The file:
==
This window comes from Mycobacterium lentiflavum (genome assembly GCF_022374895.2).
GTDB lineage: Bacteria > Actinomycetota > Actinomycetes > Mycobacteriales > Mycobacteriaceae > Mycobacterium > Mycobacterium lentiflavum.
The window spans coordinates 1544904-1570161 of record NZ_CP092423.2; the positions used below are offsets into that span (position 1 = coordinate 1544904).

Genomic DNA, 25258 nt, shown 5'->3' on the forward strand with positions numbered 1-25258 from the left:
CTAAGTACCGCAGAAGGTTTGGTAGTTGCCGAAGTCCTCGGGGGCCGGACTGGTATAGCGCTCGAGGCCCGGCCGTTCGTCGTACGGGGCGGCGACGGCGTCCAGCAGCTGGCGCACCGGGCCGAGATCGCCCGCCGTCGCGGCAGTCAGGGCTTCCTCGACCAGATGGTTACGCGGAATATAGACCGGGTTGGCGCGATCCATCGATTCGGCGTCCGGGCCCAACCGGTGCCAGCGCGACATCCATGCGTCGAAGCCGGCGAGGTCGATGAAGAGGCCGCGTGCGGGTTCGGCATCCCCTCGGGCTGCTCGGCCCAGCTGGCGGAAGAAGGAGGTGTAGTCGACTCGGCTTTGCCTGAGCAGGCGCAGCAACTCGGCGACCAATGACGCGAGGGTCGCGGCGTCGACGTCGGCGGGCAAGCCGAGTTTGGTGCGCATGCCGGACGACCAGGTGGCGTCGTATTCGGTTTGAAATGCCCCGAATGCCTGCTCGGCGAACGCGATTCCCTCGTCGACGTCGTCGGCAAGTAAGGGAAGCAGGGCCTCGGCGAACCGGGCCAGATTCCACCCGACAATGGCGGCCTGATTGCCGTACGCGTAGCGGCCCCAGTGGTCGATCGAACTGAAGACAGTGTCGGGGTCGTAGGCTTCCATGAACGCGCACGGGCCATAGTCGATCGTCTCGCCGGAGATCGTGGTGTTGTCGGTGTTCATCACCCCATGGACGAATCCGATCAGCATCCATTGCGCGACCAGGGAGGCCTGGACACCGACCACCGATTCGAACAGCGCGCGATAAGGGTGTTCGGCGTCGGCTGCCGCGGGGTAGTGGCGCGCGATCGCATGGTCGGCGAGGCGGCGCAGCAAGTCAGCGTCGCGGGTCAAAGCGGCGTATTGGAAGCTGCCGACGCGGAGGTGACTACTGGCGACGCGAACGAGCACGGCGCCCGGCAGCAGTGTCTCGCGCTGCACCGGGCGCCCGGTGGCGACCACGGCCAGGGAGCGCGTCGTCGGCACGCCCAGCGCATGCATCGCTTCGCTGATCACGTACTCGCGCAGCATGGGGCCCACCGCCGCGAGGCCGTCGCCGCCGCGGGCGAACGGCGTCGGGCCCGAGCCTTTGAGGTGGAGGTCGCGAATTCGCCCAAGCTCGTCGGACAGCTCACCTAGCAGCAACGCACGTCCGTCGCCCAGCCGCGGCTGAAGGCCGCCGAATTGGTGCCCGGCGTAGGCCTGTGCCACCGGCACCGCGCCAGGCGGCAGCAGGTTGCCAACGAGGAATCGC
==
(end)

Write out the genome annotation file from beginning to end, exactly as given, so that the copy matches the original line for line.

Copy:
This window comes from Mycobacterium lentiflavum (genome assembly GCF_022374895.2).
GTDB lineage: Bacteria > Actinomycetota > Actinomycetes > Mycobacteriales > Mycobacteriaceae > Mycobacterium > Mycobacterium lentiflavum.
The window spans coordinates 1544904-1570161 of record NZ_CP092423.2; the positions used below are offsets into that span (position 1 = coordinate 1544904).

Genomic DNA, 25258 nt, shown 5'->3' on the forward strand with positions numbered 1-25258 from the left:
CTAAGTACCGCAGAAGGTTTGGTAGTTGCCGAAGTCCTCGGGGGCCGGACTGGTATAGCGCTCGAGGCCCGGCCGTTCGTCGTACGGGGCGGCGACGGCGTCCAGCAGCTGGCGCACCGGGCCGAGATCGCCCGCCGTCGCGGCAGTCAGGGCTTCCTCGACCAGATGGTTACGCGGAATATAGACCGGGTTGGCGCGATCCATCGATTCGGCGTCCGGGCCCAACCGGTGCCAGCGCGACATCCATGCGTCGAAGCCGGCGAGGTCGATGAAGAGGCCGCGTGCGGGTTCGGCATCCCCTCGGGCTGCTCGGCCCAGCTGGCGGAAGAAGGAGGTGTAGTCGACTCGGCTTTGCCTGAGCAGGCGCAGCAACTCGGCGACCAATGACGCGAGGGTCGCGGCGTCGACGTCGGCGGGCAAGCCGAGTTTGGTGCGCATGCCGGACGACCAGGTGGCGTCGTATTCGGTTTGAAATGCCCCGAATGCCTGCTCGGCGAACGCGATTCCCTCGTCGACGTCGTCGGCAAGTAAGGGAAGCAGGGCCTCGGCGAACCGGGCCAGATTCCACCCGACAATGGCGGCCTGATTGCCGTACGCGTAGCGGCCCCAGTGGTCGATCGAACTGAAGACAGTGTCGGGGTCGTAGGCTTCCATGAACGCGCACGGGCCATAGTCGATCGTCTCGCCGGAGATCGTGGTGTTGTCGGTGTTCATCACCCCATGGACGAATCCGATCAGCATCCATTGCGCGACCAGGGAGGCCTGGACACCGACCACCGATTCGAACAGCGCGCGATAAGGGTGTTCGGCGTCGGCTGCCGCGGGGTAGTGGCGCGCGATCGCATGGTCGGCGAGGCGGCGCAGCAAGTCAGCGTCGCGGGTCAAAGCGGCGTATTGGAAGCTGCCGACGCGGAGGTGACTACTGGCGACGCGAACGAGCACGGCGCCCGGCAGCAGTGTCTCGCGCTGCACCGGGCGCCCGGTGGCGACCACGGCCAGGGAGCGCGTCGTCGGCACGCCCAGCGCATGCATCGCTTCGCTGATCACGTACTCGCGCAGCATGGGGCCCACCGCCGCGAGGCCGTCGCCGCCGCGGGCGAACGGCGTCGGGCCCGAGCCTTTGAGGTGGAGGTCGCGAATTCGCCCAAGCTCGTCGGACAGCTCACCTAGCAGCAACGCACGTCCGTCGCCCAGCCGCGGCTGAAGGCCGCCGAATTGGTGCCCGGCGTAGGCCTGTGCCACCGGCACCGCGCCAGGCGGCAGCAGGTTGCCAACGAGGAATCGC